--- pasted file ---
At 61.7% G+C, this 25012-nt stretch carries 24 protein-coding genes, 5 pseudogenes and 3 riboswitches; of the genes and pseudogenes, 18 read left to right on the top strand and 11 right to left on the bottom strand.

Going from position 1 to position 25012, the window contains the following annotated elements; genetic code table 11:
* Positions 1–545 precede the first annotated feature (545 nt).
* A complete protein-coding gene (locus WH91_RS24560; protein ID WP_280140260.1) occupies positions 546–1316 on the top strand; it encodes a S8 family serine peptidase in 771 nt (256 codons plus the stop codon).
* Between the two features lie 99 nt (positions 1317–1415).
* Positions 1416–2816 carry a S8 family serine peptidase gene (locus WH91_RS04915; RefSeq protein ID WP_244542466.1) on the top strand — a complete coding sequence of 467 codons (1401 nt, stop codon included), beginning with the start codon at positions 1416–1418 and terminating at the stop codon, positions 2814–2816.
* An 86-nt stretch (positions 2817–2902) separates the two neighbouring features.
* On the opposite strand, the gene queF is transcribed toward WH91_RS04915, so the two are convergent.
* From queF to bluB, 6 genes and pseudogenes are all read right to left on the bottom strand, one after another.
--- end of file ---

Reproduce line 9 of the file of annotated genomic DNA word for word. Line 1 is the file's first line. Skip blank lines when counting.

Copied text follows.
* From queF to bluB, 6 genes and pseudogenes are all read right to left on the bottom strand, one after another.